Let me assure you, I had all sorts of actually interesting questions for them about Anchorman 2 and working with director Jay Roach and making fun of Mitt Romney. But from the moment Zach interrupted my simple warm-up question about why they work well together by pouring an entire tin of “sugar-free black currants” into his mouth, I was thrown off my game.
“They were like miniature sanitary cakes for a tiny toilet,” Ferrell declared of the candies after spitting one out. And yet Galifianakis kept them in his mouth for the next four minutes.
Finally, an answer of sorts came: “We both love soft rock, yacht rock,” Ferrell said.
While preparing to for today’s press junket for The Campaign, I rewatched the above Will Ferrell episode of Zach Galifianakis‘ “Between Two Ferns.” It’s a surreal, supremely awkward, hilarious exchange. And it will give you a very good idea of how my afternoon went down (minus the Jon Hamm cameo, unfortunately). Not that I’m complaining, mind you.
Before it was my turn to interview Galifianakis and Ferrell, who play absurdly inept rivals in a North Carolina congressional campaign, I and the rest of the reporters were treated to the sight of an interview that happened earlier in the day: After one interviewer asked about a scene in which Dylan McDermott (as an assassin-like campaign manager) slaps Galifianakis, Ferrell stood up and demonstrated … by slapping the reporter. We even got the scene in slo-mo. (I’m waiting for this clip to go viral, though it hasn’t surfaced yet. So, yeah, I was bracing myself for my own exchange with these two.
What went down? Well, no one was physically assaulted. But let’s just say I didn’t get to a lot of my hard-hitting questions. Was it because they hate talking to reporters? Not at all. They just get a kick out of keeping that Will-and-Zach show going for as long as possible. Stay tuned for the full report — and video — soon!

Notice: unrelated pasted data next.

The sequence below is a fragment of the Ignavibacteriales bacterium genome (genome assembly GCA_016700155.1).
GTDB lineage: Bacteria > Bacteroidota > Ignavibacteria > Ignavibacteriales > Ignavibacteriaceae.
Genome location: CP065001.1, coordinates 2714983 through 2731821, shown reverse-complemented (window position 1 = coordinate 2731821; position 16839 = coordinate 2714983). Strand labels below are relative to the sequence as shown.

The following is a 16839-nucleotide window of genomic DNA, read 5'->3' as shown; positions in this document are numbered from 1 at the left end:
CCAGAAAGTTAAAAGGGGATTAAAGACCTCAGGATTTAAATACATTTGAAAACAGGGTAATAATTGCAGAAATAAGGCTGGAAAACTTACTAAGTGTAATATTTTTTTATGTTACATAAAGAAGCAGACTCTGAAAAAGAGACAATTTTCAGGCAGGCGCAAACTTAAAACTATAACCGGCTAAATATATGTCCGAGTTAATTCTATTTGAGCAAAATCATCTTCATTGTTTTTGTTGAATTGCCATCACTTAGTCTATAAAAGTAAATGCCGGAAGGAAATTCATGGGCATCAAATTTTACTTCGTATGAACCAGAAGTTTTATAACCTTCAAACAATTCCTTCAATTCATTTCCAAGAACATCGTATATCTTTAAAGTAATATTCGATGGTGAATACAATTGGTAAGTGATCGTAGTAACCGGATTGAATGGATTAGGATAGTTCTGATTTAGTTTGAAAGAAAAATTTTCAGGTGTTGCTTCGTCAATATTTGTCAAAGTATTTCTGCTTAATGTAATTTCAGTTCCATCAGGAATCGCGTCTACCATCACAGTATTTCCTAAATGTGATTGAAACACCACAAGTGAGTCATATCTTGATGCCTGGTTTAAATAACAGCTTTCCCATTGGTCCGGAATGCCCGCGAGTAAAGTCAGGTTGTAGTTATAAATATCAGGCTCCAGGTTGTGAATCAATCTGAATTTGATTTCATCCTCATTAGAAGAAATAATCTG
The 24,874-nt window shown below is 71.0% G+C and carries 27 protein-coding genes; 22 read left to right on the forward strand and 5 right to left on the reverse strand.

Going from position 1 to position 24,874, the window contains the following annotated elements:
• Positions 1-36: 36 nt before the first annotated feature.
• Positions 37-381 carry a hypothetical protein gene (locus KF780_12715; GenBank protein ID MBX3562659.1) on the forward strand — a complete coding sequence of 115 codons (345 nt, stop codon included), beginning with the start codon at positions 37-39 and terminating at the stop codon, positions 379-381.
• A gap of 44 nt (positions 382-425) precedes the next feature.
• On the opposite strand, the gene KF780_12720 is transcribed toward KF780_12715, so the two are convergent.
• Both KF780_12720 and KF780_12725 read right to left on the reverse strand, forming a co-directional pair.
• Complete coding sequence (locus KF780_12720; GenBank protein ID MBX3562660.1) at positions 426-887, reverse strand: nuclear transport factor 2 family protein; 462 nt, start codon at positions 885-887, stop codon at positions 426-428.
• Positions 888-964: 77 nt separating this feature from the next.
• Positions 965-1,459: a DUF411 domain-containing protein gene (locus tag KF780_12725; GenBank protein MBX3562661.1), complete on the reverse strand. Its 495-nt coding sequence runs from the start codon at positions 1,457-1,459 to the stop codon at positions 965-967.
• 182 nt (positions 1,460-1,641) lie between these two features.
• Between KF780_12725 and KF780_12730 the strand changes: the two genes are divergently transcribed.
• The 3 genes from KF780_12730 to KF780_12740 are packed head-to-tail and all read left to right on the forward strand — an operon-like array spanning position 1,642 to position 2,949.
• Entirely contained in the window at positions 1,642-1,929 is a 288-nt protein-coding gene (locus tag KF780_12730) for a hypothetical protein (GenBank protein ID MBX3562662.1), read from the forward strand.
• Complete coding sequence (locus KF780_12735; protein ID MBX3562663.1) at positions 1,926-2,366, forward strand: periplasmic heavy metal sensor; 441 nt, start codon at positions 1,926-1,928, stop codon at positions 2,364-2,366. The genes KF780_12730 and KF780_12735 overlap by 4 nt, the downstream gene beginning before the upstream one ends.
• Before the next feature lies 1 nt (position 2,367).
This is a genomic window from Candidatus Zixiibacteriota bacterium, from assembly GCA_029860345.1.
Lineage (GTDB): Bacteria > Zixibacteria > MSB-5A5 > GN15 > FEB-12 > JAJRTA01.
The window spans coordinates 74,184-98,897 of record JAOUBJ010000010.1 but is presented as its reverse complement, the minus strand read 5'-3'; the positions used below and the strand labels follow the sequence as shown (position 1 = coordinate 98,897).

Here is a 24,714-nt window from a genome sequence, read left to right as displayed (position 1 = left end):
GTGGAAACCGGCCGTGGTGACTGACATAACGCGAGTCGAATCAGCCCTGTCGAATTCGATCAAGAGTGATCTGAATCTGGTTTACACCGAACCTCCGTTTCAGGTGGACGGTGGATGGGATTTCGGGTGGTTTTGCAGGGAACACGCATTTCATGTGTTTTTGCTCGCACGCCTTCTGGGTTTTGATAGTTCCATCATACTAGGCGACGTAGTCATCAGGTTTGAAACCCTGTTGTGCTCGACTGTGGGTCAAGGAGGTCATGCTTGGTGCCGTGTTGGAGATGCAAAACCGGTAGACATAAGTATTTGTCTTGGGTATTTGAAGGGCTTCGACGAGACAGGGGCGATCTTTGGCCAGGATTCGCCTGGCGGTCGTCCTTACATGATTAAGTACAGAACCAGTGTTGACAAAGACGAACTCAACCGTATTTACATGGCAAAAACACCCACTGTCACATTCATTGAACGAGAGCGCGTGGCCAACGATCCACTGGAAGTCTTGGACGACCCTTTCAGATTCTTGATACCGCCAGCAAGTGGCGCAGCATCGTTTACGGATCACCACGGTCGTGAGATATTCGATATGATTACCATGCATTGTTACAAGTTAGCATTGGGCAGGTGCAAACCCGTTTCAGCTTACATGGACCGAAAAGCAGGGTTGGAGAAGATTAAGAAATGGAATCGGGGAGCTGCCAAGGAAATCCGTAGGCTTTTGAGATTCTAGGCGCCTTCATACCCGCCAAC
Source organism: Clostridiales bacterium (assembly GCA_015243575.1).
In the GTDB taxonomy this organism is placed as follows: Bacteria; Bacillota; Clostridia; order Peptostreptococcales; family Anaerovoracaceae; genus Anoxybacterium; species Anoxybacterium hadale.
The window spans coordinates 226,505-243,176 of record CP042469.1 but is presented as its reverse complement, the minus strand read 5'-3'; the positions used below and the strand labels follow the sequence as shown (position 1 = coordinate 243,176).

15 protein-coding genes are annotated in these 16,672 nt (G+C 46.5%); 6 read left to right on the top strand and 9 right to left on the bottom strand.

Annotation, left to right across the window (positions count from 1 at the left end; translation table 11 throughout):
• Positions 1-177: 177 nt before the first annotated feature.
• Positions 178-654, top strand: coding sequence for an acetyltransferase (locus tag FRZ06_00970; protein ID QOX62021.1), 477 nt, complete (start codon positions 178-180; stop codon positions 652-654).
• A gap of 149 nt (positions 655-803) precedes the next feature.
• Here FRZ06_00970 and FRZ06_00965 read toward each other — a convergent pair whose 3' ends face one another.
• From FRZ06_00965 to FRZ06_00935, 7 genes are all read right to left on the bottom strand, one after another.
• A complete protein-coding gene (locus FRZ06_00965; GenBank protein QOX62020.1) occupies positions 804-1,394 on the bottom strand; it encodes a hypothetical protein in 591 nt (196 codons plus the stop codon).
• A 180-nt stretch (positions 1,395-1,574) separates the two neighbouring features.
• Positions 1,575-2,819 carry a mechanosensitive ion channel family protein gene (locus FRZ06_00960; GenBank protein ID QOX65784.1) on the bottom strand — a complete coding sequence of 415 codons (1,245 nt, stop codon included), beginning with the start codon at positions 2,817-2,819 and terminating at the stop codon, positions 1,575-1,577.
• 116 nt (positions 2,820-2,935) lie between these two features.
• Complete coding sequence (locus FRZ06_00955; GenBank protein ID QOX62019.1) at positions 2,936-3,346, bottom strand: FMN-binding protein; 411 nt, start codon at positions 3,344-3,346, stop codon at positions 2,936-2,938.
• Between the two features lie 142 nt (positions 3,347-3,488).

[Photo: Warner Bros.]
As The Avengers kick off summer movie season today with a bang or two (or 100), it’s easy enough to forget that blockbusters aren’t just about men in tights, showing off their massive CGI effects. On some of those sweltering days, you don’t want to step into a theater to worry about the fate of the world; you want to laugh your ass off. We’ve already looked at the ladies doing their part to make the season hilarious, and now it’s time for us to decide which of these sexy funnymen will be the sexiest and funniest at the multiplex from May through August.
This year, we have some double threats — the guys who will make us laugh and fan ourselves: Tom Cruise radiates sex as rock god Stacee Jaxx in Rock of Ages, Matthew McConaughey sells it as strip-club owner Dallas in Magic Mike, and Mark Wahlberg hides it beneath a manchild exterior as John, the guy who tries to let go of his talking teddy bear in Ted. There are also the funny guys we crush on, no matter how goofy their characters, like Russell Brand as the narrator of Rock of Ages and Andy Samberg as Adam Sandler’s unfortunate son in That’s My Boy. There are the comedians we’d kind of like to take home to mom — Ed Norton and Jason Schwartzman in Moonrise Kingdom, Ben Stiller and Jonah Hill in Neighborhood Watch, Steve Carell in Seeking a Friend for the End of the World, Chris Rock in What to Expect When You’re Expecting, and Zach Galifianakis and Will Ferrell in The Campaign. And then there are the bad boys we’d keep secret about, Vince Vaughn in Neighborhood Watch and Sacha Baron Cohen in The Dictator.